FIG. 4 illustrates components which are used to reshape and resize a conventional rectangular shaped window in accordance with the present invention. Before a window 402 having a conventional rectangular shape is displayed, an adjusted shape transformation module 404 of the present invention receives display parameters related to that window 402. The transformation module then determines how each window should be adjusted. For example, if it is determined that a user desires to set the size of the window, a user menu 406 will be displayed requesting the length and length parameters of the window. Alternatively, the module 404 may automatically set the length of each line to be displayed based on the actual line length of the text by marking end of each text line as shown at 408. Additionally, the transformation module 404 may automatically set the size of the borders of the window based on a predetermined set of parameters stored in a storage device accessible to the transformation module 404. After having determined the size of the borders of a window by either receiving a user input from the user menu 406, or by automatically marking 408 the border size based on its own determination or a parameter lookup, the transformation module 404 proceeds with adjusting the borders using a conventional technique of displaying windows known to those persons skilled in the technological art.

FIG. 5 is a flow diagram illustrating the reshaping process according to one embodiment of the present invention. At step 502, a window is selected for reshaping. At step 504, if a manual user input is required to set border parameters, user is prompted to enter the border settings for the window at step 506. Otherwise, at step 508 the system automatically determines the border parameters from the user's past behavior or by retrieving the parameters from a prestored profile file having user preferences. At step 510, the window borders are adjusted and reshaped.

The resizing and reshaping of windows in the present invention is not limited to texts displayed, but also can apply to graphics pictures and icons. Similar adjustment can be made to the window that contains a picture that extends beyond the window.

In addition, the present invention provides a transparent window option whereby foreground windows become transparent allowing obscured windows to produce “ghosts” through the foreground window, allowing the background window to be seen and selected with a selection device such as a mouse-driven cursor. For example, an underlying window may be selected, by bringing it to the foreground by pointing at the obscured menu's title bar. Alternatively, the underlying window need not be brought to the foreground in order to be selected.

FIG. 3 illustrates two windows partially overlapping each other and having a transparent portion. As shown the first window 304 and the second window 306 overlap at 302. According to the present invention, this portion 302 of the window may be display in a transparent mode such that the contents of both windows may be seen at the same time. Alternatively, the contents or window frame for the first window or second window may be displayed.

The system may determine whether a user is selecting the overlying window or if he is selecting the underlying window through the transparent overlying window. For example, once the transparency option is enabled, any user selection in a region 302 that contains two windows refers to the underlying window. Mouse buttons, or keyboard buttons may also be used to specify which of two or more windows are to be selected. When more than two windows overlap in a certain region of the screen, the user may cycle through each window and make a selection. For example, the user may use a mouse button to activate window one 304, window two 306, window three (not shown), etc., with such activation being made known to the user through a graphical highlighting. That is, the window or window border corresponding to the activated window may be visually distinguished by brightening, color change, blinking, font change, size, and/or shape.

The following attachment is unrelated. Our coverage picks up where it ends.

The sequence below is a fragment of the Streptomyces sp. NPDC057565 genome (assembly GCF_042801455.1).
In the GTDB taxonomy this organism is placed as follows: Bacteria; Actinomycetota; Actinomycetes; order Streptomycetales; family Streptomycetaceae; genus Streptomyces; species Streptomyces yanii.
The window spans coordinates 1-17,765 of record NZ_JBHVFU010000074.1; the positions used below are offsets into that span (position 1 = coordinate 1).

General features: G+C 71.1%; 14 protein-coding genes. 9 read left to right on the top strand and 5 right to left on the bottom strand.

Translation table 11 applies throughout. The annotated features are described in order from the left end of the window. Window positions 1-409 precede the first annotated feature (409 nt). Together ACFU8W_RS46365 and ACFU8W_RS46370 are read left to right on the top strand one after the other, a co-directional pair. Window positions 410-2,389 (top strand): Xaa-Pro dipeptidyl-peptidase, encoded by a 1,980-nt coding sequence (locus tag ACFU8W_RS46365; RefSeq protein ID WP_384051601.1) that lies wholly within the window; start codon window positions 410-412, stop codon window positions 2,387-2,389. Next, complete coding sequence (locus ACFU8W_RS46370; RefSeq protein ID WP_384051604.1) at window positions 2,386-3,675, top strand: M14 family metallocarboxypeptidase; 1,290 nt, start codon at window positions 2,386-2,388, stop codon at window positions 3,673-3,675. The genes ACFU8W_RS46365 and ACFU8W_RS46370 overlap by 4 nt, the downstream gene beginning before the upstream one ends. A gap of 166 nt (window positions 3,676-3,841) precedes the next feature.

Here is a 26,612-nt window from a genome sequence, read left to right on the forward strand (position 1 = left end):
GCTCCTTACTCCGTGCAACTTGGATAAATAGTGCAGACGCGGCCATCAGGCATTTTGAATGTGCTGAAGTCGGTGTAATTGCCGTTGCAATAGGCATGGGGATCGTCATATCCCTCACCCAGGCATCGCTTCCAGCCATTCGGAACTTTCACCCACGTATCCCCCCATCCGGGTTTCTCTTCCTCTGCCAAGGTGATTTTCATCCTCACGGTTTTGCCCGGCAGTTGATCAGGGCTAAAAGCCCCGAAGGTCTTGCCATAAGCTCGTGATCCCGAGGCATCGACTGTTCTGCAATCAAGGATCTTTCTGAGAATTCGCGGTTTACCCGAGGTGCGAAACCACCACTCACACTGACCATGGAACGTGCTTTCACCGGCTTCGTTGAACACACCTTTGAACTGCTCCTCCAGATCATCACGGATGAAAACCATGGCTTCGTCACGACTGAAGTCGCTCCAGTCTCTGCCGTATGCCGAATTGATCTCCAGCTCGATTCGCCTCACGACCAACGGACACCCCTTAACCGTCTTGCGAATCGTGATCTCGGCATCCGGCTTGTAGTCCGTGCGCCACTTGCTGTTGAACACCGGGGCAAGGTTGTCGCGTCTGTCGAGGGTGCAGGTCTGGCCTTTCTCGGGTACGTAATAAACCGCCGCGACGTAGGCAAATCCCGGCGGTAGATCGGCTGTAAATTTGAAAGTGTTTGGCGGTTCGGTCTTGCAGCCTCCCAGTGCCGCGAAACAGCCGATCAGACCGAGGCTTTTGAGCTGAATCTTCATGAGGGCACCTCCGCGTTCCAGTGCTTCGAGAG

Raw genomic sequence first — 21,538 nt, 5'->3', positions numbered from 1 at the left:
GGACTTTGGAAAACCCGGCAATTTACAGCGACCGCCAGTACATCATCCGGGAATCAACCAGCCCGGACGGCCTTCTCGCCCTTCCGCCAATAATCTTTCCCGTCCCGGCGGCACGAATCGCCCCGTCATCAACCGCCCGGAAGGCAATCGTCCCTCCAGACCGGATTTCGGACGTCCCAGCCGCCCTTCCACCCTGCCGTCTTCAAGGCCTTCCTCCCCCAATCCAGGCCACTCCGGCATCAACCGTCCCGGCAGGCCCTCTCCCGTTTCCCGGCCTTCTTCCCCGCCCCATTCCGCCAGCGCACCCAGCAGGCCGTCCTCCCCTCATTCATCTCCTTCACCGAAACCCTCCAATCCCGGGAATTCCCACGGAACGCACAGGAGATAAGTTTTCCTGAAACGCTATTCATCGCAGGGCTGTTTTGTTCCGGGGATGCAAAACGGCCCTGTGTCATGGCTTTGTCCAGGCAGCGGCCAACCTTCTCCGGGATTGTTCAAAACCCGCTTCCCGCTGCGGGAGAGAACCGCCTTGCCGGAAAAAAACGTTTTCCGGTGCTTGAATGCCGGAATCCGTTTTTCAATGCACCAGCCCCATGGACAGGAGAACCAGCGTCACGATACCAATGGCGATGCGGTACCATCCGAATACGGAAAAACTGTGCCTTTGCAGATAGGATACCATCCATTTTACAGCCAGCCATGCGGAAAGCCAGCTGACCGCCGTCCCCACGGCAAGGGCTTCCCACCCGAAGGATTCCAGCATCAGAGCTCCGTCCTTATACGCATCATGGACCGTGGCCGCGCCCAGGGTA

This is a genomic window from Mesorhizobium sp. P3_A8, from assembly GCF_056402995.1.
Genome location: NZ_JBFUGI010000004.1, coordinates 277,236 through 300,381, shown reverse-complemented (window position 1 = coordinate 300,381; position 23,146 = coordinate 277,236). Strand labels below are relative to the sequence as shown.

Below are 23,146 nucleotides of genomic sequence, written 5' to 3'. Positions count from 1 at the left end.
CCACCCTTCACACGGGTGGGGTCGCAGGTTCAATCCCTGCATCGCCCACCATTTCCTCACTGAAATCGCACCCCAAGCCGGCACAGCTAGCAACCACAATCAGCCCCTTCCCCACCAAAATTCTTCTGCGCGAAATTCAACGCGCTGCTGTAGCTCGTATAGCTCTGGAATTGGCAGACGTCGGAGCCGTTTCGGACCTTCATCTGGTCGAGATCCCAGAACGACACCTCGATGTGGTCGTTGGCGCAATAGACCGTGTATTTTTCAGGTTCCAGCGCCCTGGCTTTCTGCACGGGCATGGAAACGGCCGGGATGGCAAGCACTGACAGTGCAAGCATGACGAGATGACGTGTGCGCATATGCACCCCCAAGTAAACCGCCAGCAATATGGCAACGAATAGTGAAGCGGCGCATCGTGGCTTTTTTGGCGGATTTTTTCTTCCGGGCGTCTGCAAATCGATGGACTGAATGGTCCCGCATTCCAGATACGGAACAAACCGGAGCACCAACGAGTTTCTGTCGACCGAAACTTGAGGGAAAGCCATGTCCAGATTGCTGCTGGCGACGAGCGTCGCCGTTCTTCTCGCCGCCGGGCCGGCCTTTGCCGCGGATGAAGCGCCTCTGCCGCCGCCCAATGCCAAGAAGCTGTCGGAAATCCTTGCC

The transparency option can be turned on and off as desired by selecting, for example, a transparent window icon, pressing combination of control function keys and alphanumeric keys on the keyboard, or entering a specific sequence of mouse key presses. The option may automatically turn off under system control or when the user has finished a particular act such as selecting an underlying window.

Additionally, the window transparency may be automatically controlled by the system's determination of a user need based on the user's past behavior or by parameters stored on disk. For example, if the user has always in the past made a window transparent when there are N hidden windows, icons, or other graphical elements, the system may make the overlying windows transparent. The number N>0 may be determined by the system automatically or set by the user and stored in a file on disk.

Moreover, an application program or the operating system may determine which windows are to be transparent. For example, an important information or warning message may be obscured from the user's view by overlying windows, and the operating system or application program may make these overlying windows transparent so that a user can see the information or warning message. Once the message is read and the system becomes aware of it by example, detecting when a user clicks “OK”, normal GUI viewing returns. The system may also generally determine an importance of material and make this material visible to the user by making overlying graphical material transparent.